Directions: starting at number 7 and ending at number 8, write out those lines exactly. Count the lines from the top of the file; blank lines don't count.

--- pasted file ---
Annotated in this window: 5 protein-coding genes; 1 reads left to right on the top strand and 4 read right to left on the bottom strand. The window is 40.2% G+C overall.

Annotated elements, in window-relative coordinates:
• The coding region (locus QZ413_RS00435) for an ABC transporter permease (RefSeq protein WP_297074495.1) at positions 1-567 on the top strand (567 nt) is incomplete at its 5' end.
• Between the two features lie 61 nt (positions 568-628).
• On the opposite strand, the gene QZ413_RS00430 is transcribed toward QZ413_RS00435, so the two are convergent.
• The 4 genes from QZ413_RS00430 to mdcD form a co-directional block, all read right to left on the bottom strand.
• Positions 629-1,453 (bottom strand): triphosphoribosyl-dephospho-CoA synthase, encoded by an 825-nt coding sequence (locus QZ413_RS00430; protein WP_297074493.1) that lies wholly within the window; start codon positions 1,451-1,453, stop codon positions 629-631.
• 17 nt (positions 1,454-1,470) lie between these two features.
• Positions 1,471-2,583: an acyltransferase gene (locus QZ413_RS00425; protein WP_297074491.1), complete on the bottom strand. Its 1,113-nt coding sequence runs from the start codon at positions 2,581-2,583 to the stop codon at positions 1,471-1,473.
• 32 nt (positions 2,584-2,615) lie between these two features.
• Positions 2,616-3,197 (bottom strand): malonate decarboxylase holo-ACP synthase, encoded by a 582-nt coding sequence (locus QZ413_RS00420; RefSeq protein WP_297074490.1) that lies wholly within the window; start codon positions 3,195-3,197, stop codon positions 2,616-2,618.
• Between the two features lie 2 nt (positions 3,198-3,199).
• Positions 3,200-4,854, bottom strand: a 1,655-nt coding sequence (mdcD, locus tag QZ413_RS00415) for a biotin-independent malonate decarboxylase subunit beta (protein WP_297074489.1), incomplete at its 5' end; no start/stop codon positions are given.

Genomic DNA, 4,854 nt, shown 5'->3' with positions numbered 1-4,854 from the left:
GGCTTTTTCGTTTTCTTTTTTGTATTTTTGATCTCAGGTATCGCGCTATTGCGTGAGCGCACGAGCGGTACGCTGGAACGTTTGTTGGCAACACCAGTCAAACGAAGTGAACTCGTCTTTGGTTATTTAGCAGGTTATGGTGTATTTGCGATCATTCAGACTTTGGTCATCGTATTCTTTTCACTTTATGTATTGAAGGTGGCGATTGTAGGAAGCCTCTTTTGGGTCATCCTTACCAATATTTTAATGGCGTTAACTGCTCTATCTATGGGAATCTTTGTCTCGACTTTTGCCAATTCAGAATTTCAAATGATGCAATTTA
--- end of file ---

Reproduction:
• Positions 629-1,453 (bottom strand): triphosphoribosyl-dephospho-CoA synthase, encoded by an 825-nt coding sequence (locus QZ413_RS00430; protein WP_297074493.1) that lies wholly within the window; start codon positions 1,451-1,453, stop codon positions 629-631.
• 17 nt (positions 1,454-1,470) lie between these two features.